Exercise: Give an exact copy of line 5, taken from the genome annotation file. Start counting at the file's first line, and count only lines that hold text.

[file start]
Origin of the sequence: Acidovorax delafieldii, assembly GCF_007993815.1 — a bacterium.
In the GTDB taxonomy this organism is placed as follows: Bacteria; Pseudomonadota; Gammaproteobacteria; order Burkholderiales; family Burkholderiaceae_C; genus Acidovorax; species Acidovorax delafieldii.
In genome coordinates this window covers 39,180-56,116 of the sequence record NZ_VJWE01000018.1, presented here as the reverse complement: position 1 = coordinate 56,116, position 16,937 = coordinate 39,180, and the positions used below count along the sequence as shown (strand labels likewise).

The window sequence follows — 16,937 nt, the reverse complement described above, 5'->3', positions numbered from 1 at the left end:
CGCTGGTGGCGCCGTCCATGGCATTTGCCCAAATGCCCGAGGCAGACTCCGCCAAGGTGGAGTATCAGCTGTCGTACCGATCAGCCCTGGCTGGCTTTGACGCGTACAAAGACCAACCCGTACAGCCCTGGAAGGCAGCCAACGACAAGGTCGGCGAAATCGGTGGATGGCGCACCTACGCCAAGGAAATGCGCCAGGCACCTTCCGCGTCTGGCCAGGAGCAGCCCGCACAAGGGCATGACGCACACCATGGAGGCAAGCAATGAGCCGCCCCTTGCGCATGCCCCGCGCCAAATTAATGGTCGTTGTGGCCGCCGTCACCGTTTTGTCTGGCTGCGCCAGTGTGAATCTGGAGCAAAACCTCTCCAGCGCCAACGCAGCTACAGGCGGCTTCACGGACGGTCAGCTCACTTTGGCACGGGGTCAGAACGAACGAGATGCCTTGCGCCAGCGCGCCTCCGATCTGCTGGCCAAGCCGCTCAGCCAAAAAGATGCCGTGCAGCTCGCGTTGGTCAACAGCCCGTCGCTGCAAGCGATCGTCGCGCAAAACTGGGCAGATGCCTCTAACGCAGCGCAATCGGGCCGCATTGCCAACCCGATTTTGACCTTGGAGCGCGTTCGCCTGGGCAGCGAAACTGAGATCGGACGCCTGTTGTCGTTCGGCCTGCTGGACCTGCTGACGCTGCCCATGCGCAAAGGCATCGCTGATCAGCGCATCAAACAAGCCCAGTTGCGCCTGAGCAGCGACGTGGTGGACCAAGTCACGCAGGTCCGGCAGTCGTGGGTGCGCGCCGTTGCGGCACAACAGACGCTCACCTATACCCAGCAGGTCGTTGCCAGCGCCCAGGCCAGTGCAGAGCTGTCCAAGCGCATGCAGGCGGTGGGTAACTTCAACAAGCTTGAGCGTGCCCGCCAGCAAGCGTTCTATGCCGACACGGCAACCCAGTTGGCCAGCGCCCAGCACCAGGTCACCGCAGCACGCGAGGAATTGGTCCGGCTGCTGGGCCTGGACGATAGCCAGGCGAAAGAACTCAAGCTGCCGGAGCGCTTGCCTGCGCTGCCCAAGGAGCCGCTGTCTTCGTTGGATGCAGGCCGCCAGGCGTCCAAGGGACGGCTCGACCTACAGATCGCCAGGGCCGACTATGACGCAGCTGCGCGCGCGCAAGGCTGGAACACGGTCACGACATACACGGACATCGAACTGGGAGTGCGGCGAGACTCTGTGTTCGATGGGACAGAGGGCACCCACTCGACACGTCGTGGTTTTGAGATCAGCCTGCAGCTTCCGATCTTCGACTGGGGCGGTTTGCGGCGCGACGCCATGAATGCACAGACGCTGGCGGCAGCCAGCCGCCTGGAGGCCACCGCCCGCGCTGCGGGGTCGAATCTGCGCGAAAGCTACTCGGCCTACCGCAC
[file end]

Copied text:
CGCTGGTGGCGCCGTCCATGGCATTTGCCCAAATGCCCGAGGCAGACTCCGCCAAGGTGGAGTATCAGCTGTCGTACCGATCAGCCCTGGCTGGCTTTGACGCGTACAAAGACCAACCCGTACAGCCCTGGAAGGCAGCCAACGACAAGGTCGGCGAAATCGGTGGATGGCGCACCTACGCCAAGGAAATGCGCCAGGCACCTTCCGCGTCTGGCCAGGAGCAGCCCGCACAAGGGCATGACGCACACCATGGAGGCAAGCAATGAGCCGCCCCTTGCGCATGCCCCGCGCCAAATTAATGGTCGTTGTGGCCGCCGTCACCGTTTTGTCTGGCTGCGCCAGTGTGAATCTGGAGCAAAACCTCTCCAGCGCCAACGCAGCTACAGGCGGCTTCACGGACGGTCAGCTCACTTTGGCACGGGGTCAGAACGAACGAGATGCCTTGCGCCAGCGCGCCTCCGATCTGCTGGCCAAGCCGCTCAGCCAAAAAGATGCCGTGCAGCTCGCGTTGGTCAACAGCCCGTCGCTGCAAGCGATCGTCGCGCAAAACTGGGCAGATGCCTCTAACGCAGCGCAATCGGGCCGCATTGCCAACCCGATTTTGACCTTGGAGCGCGTTCGCCTGGGCAGCGAAACTGAGATCGGACGCCTGTTGTCGTTCGGCCTGCTGGACCTGCTGACGCTGCCCATGCGCAAAGGCATCGCTGATCAGCGCATCAAACAAGCCCAGTTGCGCCTGAGCAGCGACGTGGTGGACCAAGTCACGCAGGTCCGGCAGTCGTGGGTGCGCGCCGTTGCGGCACAACAGACGCTCACCTATACCCAGCAGGTCGTTGCCAGCGCCCAGGCCAGTGCAGAGCTGTCCAAGCGCATGCAGGCGGTGGGTAACTTCAACAAGCTTGAGCGTGCCCGCCAGCAAGCGTTCTATGCCGACACGGCAACCCAGTTGGCCAGCGCCCAGCACCAGGTCACCGCAGCACGCGAGGAATTGGTCCGGCTGCTGGGCCTGGACGATAGCCAGGCGAAAGAACTCAAGCTGCCGGAGCGCTTGCCTGCGCTGCCCAAGGAGCCGCTGTCTTCGTTGGATGCAGGCCGCCAGGCGTCCAAGGGACGGCTCGACCTACAGATCGCCAGGGCCGACTATGACGCAGCTGCGCGCGCGCAAGGCTGGAACACGGTCACGACATACACGGACATCGAACTGGGAGTGCGGCGAGACTCTGTGTTCGATGGGACAGAGGGCACCCACTCGACACGTCGTGGTTTTGAGATCAGCCTGCAGCTTCCGATCTTCGACTGGGGCGGTTTGCGGCGCGACGCCATGAATGCACAGACGCTGGCGGCAGCCAGCCGCCTGGAGGCCACCGCCCGCGCTGCGGGGTCGAATCTGCGCGAAAGCTACTCGGCCTACCGCAC